New certification programs proposed by the Certification Commission for Healthcare Information Technology indicate the organization is taking a different approach to the certification process as it prepares to help electronic health records developers be deemed in compliance with federal regulations.
In addition to the full, comprehensive certification program vendors typically have undergone in the past, other providers that develop EHRs will be able to certify their IT in EHR modules or EHR sites that comply with "meaningful use" requirements under the American Recovery and Reinvestment Act of 2009. HHS' HIT Policy Committee on Tuesday outlined the meaningful use objectives and measures providers must demonstrate in their systems.
The new options open certification to a "broader spectrum" of vendors, said CCHIT Chairman Mark Leavitt during the Web conference. The certification programs provided by CCHIT will help providers ensure their systems comply with the stimulus law requirements. "Every product is going to need to get ARRA 2011-2012 certified," he said.
CCHIT held the first of two "town call" Web conferences on June 16 to explain the certification options to vendors and IT developers. The first conference addressed concerns from the open-source community, which has said in the past that the certifying body was too focused on proprietary electronic health-record software and systems. The second conference, scheduled for June 17, explains more generally the new certifying options.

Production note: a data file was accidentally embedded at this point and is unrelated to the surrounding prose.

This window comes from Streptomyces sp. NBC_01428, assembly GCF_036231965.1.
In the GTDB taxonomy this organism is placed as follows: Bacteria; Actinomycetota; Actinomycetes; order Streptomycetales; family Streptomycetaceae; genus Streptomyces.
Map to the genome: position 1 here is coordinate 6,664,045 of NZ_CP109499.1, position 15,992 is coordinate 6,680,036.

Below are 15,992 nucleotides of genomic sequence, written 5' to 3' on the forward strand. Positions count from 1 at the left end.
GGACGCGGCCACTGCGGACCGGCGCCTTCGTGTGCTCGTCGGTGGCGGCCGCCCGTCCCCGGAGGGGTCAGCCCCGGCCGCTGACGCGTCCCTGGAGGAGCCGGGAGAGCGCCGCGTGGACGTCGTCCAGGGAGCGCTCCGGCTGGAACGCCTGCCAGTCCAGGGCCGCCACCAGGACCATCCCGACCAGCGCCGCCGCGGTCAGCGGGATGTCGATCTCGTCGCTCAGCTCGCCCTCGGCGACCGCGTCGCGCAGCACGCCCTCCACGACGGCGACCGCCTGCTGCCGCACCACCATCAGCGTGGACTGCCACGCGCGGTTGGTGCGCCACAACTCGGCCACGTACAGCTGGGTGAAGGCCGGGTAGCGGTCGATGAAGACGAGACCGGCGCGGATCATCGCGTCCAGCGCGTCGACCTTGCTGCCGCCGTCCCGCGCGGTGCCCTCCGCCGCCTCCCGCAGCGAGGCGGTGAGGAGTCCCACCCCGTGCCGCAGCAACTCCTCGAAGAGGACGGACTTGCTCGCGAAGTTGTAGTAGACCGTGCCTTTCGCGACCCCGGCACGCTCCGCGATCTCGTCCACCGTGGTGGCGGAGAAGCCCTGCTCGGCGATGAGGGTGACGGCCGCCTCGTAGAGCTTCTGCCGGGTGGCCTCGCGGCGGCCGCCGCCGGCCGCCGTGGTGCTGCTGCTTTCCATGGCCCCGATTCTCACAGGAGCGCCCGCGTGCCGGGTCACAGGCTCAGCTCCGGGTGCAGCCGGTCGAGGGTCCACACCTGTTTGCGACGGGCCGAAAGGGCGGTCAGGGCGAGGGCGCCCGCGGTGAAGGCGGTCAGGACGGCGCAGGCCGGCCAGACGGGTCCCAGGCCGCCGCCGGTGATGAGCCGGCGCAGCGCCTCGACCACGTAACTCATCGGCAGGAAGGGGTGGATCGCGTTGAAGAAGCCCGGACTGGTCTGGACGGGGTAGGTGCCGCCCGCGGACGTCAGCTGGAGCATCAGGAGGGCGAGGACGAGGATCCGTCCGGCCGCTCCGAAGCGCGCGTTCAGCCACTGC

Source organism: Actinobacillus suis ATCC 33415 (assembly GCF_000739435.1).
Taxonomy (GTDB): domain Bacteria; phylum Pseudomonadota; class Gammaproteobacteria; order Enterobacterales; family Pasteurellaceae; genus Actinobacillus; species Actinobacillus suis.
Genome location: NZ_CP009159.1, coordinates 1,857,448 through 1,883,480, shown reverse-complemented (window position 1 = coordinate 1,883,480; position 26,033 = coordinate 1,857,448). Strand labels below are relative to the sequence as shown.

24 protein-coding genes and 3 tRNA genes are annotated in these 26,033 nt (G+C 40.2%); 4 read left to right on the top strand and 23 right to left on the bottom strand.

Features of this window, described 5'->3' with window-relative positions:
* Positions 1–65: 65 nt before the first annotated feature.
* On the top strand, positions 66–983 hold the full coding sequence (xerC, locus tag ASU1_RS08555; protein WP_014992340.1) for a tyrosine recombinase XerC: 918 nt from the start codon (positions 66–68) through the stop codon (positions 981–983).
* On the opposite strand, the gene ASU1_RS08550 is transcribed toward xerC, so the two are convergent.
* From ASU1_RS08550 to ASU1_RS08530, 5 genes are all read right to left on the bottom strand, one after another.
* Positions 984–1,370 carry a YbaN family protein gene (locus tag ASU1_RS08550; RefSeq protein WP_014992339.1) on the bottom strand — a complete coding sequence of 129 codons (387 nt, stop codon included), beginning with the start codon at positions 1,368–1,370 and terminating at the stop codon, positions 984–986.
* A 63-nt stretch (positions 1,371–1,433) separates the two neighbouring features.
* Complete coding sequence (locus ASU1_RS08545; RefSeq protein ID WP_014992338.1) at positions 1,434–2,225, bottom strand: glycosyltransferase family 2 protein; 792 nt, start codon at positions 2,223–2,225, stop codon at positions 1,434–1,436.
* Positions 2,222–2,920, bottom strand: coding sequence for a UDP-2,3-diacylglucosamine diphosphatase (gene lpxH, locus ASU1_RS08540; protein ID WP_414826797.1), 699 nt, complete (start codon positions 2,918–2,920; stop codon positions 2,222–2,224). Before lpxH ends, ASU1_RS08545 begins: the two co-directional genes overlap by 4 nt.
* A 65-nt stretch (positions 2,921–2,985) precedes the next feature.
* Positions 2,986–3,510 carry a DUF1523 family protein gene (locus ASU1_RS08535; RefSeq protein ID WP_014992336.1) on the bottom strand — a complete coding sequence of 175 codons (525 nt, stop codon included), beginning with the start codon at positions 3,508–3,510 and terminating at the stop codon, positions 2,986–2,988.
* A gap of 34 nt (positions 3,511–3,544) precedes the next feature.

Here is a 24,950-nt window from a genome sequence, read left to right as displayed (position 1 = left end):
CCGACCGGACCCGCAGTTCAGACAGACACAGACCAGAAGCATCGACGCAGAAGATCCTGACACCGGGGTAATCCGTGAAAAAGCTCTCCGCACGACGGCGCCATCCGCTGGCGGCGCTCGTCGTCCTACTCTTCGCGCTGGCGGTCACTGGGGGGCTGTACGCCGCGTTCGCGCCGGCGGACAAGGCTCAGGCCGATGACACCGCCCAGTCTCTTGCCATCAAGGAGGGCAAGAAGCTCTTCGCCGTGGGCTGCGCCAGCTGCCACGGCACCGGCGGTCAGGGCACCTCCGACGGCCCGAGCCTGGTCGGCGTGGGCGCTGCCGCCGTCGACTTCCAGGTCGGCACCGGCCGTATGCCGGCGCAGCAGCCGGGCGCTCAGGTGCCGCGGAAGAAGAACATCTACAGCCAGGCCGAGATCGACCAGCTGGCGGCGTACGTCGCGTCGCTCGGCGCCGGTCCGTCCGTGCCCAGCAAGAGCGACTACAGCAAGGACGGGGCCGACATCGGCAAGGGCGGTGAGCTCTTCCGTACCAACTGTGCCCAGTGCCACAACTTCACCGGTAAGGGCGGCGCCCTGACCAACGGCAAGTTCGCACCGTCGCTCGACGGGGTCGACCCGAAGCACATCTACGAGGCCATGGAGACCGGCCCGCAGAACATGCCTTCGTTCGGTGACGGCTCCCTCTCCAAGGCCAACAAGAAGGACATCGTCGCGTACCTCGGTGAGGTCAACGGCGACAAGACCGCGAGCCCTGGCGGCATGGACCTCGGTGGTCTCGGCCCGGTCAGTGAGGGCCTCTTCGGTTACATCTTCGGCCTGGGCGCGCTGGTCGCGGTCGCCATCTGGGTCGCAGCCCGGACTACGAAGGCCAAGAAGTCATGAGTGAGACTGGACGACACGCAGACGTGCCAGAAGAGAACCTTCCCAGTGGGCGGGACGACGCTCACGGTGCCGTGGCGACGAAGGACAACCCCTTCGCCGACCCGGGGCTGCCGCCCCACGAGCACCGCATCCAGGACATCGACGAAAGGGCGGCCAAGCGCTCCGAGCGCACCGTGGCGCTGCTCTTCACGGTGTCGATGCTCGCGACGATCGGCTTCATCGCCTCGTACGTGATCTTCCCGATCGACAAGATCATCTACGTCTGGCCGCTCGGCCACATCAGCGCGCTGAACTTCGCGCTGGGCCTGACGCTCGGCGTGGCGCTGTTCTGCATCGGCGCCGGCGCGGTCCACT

Fred Trotter, a co-founder of the new Liberty Medical Software Foundation and open-source advocate, said CCHIT had done a good job in developing the new certification pathways. "The new structure is far more compatible with FOSS (free and open-source software) and effectively answered the vast majority of community complaints," he said in an e-mailed statement.
The new EHR module program will cost vendors between $5,000 and $35,000, and developers that go through the EHR site testing will spend between $150 and $300 for certification.
CCHIT is accepting feedback on its draft plans and analyzing the meaningful use measures released by HHS to fill in gaps between its certification criteria and what the federal government has determined must be in EHRs. The organization hopes to launch certification pilots in September, and vendors will have to gear up to be ready to meet ARRA criteria by January 2010, when CCHIT plans to roll out the final certification programs.